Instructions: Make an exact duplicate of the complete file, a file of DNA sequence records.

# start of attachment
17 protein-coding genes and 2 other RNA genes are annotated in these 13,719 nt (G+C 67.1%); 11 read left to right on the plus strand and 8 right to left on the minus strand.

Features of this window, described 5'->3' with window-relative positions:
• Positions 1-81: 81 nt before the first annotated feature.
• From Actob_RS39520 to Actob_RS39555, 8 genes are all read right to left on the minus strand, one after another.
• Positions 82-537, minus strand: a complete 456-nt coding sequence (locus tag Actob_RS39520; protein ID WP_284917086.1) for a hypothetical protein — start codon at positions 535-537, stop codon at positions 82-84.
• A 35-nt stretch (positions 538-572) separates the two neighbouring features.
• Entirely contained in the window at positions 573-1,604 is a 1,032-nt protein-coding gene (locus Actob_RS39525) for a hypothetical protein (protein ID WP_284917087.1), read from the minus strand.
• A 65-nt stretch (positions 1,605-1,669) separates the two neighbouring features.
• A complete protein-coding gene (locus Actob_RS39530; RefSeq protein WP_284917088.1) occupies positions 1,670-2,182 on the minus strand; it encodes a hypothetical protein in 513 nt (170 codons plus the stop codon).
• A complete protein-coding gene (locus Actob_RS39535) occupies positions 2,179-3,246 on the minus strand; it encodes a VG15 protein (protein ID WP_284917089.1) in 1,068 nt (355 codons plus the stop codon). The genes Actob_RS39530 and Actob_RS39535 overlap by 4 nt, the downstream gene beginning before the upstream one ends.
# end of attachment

17 protein-coding genes and 2 other RNA genes are annotated in these 13,719 nt (G+C 67.1%); 11 read left to right on the plus strand and 8 right to left on the minus strand.

Features of this window, described 5'->3' with window-relative positions:
• Positions 1-81: 81 nt before the first annotated feature.
• From Actob_RS39520 to Actob_RS39555, 8 genes are all read right to left on the minus strand, one after another.
• Positions 82-537, minus strand: a complete 456-nt coding sequence (locus tag Actob_RS39520; protein ID WP_284917086.1) for a hypothetical protein — start codon at positions 535-537, stop codon at positions 82-84.
• A 35-nt stretch (positions 538-572) separates the two neighbouring features.
• Entirely contained in the window at positions 573-1,604 is a 1,032-nt protein-coding gene (locus Actob_RS39525) for a hypothetical protein (protein ID WP_284917087.1), read from the minus strand.
• A 65-nt stretch (positions 1,605-1,669) separates the two neighbouring features.
• A complete protein-coding gene (locus Actob_RS39530; RefSeq protein WP_284917088.1) occupies positions 1,670-2,182 on the minus strand; it encodes a hypothetical protein in 513 nt (170 codons plus the stop codon).
• A complete protein-coding gene (locus Actob_RS39535) occupies positions 2,179-3,246 on the minus strand; it encodes a VG15 protein (protein ID WP_284917089.1) in 1,068 nt (355 codons plus the stop codon). The genes Actob_RS39530 and Actob_RS39535 overlap by 4 nt, the downstream gene beginning before the upstream one ends.